5. #5
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    Quote Originally Posted by cyber3d View Post
    So, playing as a beginner, I am constantly coming across ukulele music in both low G and high G.

    I am really glad that I have both high G sopranos and a low G tenor. It must be frustrating for beginners to come up against music and can't really play it as notated because it is not written for their setup.

    So, my advice for serious beginners is to have 2 ukuleles. A soprano in typical high G and a tenor or concert, or baritone in low G.
    I see there are quite a few people that disagree with you, but FWIW, I agree.

  6. #6
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    I'd advise beginners to get a nice Concert to start and then learn to play chords, Key Chords and strumming. The sound is full and less plinky than a soprano and you can switch out the G string Hi/Low to experiment. Don't get crazy with UAS until you can play most of the major and minor key progressions, at least I, IV, V/V7, and VI. You save a lot of time and money if you learn to play one instrument and learn how to sing a bit better.

    Ask me how I know, said the man with nine Ukuleles and still can't read the treble staff.

  7. #7
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    Do what keeps you motivated to learn more. It helps to have a plan, but it won't ruin your future professional ukulele playing career to have two ukuleles. Not everyone is motivated by the same thing or learns the same way.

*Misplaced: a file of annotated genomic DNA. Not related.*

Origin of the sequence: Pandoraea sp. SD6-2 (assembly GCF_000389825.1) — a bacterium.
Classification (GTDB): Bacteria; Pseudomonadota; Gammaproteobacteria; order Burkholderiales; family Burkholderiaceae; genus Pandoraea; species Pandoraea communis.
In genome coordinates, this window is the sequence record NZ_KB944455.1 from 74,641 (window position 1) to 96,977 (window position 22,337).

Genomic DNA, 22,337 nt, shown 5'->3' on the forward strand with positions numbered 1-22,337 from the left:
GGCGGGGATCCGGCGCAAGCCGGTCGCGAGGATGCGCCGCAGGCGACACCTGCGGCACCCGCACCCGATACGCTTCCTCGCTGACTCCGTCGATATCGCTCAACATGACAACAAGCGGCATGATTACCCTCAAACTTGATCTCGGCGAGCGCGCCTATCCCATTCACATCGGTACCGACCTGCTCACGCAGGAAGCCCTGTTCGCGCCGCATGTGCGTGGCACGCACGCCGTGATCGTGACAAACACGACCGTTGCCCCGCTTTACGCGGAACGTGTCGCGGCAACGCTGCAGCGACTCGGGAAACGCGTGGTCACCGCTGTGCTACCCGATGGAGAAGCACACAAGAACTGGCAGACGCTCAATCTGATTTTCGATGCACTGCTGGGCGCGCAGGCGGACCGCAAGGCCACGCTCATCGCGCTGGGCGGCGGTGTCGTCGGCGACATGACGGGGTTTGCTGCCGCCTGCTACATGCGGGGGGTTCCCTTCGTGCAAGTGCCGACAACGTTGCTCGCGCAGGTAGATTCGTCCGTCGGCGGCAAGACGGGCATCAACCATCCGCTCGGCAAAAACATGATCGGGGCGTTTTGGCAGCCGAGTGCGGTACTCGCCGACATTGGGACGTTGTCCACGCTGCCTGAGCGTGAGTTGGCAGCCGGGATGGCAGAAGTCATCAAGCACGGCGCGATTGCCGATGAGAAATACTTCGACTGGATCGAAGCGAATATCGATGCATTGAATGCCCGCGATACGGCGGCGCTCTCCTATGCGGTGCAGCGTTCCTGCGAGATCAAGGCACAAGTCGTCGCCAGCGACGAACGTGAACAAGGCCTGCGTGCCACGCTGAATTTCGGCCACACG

Last edited by Ziret; 10-17-2017 at 10:33 PM.
    Kiwaya KTS-6
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  8. #8
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    To me the main reason to have more than one uke is in case something happens to one, you have another to play. That's exactly what happened to me the first week I had a uke, it had to go in for repair, so I immediately bought another as back up.


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  9. #9
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    Having both High G & Low G is a very useful way to go about learning to play uke.

    For instrumental/melody playing the low G has more notes, giving you more options

    For sing & strum, the high G is the uke way.

    (Nearly all of mine have low G. )
    Trying to do justice to various musical instruments.
    Formerly known as uke1950.

  10. #10
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    Quote Originally Posted by uke1950 View Post
    For instrumental/melody playing the low G has more notes, giving you more options
    ... but it removes the option of playing campanella style, and you end up playing simplified guitar songs without the bass strings.

    (Tongue in cheek! I just mildly disagree with the sentiment that high-G equals strumming and low-G fingerpicking. I think tenors with low-G sound better strummed than they do with high-G, and Wilfried Welti, John King, Sam Muir, etc. have shown that re-entrant tuning is great for fingerpicking complex pieces.)